Friday, March 17, 2006

Homework and college students

This news is a little old, but a report in last Saturday's Taiwan News cites a study that found that "[m]ore than half of Taiwan's university freshmen spend less than one hour per day studying outside of the classroom" and "the situation is similar among college seniors".

The article also mentions that "more than 40 percent of seniors at state-run universities and colleges are working part-time, a much higher figure than their counterparts at private universities and colleges." This is interesting, continues the article, because it "contradicts a commonly held belief that students at private universities and colleges which charge a higher tuition are more likely to work on the side while pursuing their studies."

A China Times article that was reprinted on the National Science Council's website adds that the survey was done by over 40 educational researchers and was given to over 40,000 first-, second-, and third-year university students. The study was conducted by Peng Sunming (彭森明) as part of a larger study commissioned by the National Science Council.


susansinclair said...

The minimal prep/studying is also supported by the documentary Declining by Degrees, on the state of higher ed in the US. I have to say, I respect those campus organizations, including athletic departments and Greek groups, that require "study table." At least the students are gathered together with the *intent* of studying...

Jonathan Benda said...

I'm not sure there's anything like that in universities here. Students in the same major and the same class might get together and work together, though. The English majors at my school have a cafe that they're often be studying in (or at least they're "gathered together with the *intent* of studying...").

I'm not sure what students in other majors do, though. I do see students gathered in different places around campus working together or studying in the library. I think it really depends on the major, though. My Freshman English students who are Landscape Architecture majors, for instance, always seem to have projects that they need to be working on--drawing designs and building models and things like that. I've also taught Sociology majors who have a lot of papers to write. (Even got interviewed for a couple of students' papers.) But I get the impression that there are still majors where the teachers only give a midterm and a final and the students don't really have much accountability for their studying except at those two points in the semester.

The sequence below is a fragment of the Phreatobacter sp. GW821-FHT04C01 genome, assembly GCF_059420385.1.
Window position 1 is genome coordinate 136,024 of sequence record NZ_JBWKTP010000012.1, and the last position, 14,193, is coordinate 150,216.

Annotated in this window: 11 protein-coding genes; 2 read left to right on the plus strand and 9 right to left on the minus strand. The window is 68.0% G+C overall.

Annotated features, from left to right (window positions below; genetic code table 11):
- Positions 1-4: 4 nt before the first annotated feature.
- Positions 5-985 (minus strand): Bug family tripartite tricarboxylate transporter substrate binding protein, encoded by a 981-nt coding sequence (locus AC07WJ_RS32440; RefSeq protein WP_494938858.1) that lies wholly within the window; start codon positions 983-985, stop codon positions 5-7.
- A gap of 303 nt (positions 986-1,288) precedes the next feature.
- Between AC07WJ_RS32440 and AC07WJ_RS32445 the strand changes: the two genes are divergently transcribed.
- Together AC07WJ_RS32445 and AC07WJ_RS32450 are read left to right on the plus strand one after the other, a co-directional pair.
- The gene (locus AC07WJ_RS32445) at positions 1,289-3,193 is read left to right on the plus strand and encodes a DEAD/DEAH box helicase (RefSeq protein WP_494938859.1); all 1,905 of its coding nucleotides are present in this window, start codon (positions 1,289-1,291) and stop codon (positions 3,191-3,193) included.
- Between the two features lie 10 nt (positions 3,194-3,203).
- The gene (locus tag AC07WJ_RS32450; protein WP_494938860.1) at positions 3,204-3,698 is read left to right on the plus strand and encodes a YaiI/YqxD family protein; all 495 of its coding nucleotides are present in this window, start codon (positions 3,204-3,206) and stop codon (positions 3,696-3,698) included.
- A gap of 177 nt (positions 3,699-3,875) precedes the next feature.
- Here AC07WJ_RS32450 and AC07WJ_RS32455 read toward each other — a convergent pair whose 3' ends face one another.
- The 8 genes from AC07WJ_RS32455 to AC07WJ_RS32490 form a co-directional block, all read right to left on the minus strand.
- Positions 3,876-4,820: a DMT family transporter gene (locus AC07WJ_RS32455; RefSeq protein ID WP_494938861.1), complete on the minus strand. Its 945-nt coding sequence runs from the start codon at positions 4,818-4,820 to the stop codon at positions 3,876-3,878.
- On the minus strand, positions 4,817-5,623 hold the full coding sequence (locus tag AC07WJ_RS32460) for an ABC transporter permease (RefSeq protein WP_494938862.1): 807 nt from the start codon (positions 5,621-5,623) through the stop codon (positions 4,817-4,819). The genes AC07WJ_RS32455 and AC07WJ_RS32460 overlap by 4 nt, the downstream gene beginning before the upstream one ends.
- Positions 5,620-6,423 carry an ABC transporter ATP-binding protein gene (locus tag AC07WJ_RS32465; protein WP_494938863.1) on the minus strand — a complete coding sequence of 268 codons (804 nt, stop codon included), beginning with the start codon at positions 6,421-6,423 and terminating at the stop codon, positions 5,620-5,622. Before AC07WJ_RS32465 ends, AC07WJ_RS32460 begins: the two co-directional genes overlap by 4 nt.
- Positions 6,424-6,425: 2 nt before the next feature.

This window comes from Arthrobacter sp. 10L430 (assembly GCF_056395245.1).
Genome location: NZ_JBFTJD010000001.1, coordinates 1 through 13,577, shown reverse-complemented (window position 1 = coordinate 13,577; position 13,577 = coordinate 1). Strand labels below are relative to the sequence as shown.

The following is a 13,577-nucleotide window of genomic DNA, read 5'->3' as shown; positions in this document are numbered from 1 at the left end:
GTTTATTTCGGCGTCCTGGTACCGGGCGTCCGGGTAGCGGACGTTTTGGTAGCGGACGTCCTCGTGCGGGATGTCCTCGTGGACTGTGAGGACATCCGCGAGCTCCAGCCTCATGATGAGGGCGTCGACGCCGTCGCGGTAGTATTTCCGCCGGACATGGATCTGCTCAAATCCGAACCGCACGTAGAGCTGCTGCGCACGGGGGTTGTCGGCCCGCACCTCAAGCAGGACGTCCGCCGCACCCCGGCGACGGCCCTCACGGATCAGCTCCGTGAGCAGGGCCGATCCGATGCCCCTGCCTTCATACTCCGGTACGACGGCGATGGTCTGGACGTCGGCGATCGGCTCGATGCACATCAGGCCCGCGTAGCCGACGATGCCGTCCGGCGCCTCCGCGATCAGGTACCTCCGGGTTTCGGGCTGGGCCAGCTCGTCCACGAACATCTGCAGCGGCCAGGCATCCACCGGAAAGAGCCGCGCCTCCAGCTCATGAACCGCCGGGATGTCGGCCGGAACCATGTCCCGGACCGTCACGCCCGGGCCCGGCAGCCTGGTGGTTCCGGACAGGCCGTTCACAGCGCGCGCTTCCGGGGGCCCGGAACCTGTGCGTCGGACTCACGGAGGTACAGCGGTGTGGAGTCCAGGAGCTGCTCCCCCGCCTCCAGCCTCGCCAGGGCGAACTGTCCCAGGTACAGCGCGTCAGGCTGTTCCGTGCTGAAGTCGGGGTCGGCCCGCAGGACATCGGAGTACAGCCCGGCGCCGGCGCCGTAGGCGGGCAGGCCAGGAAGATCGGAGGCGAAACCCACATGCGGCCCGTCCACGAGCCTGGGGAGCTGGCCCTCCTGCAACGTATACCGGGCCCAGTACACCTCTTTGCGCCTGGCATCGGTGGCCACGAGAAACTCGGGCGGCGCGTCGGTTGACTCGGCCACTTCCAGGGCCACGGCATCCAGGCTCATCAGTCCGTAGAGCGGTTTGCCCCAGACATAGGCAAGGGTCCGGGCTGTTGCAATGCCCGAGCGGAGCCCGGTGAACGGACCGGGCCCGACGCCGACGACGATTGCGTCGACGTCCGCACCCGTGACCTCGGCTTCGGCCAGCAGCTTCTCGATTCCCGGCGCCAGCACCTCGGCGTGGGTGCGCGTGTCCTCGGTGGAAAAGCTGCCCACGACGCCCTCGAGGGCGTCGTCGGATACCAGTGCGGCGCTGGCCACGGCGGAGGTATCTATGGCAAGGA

Wonder what it's like in other universities in Taiwan.

el spencer said...

I find the report's logic a little bit strange when it talks about the students that are working part-time. Private schools are more expensive therefore the students that go there most likely come from families that have a higher socioeconomic background. They probably don't need to get jobs. It's the same thing back in the States, students attending state universities work considerably more than the students in private schools.

Jonathan Benda said...

I don't have any statistics on this (yet), but I'm not so sure that the situation in Taiwan is that similar (yet) to that of the U.S. In Taiwan, students are more-or-less "placed" into universities based on their test scores, and public schools are for the most part more desired than private schools, so it's generally harder to get into public schools. (I realize that nowadays it's more complicated than the way I'm portraying it, but I want to keep this fairly brief.)

So I'm not sure there's so much of a difference in the socioeconomic conditions of students in private vs. public universities here.

I may be wrong on this, however. If anyone has some hard data, please let me know.

john m said...

This info doesn't really surprise me, especially considering the sheer amount of 'study' the students would have had to have done in senior high school to get into a prestigious state university in the first place.To get into university, and not 'have to' study..freshman paradise I would say.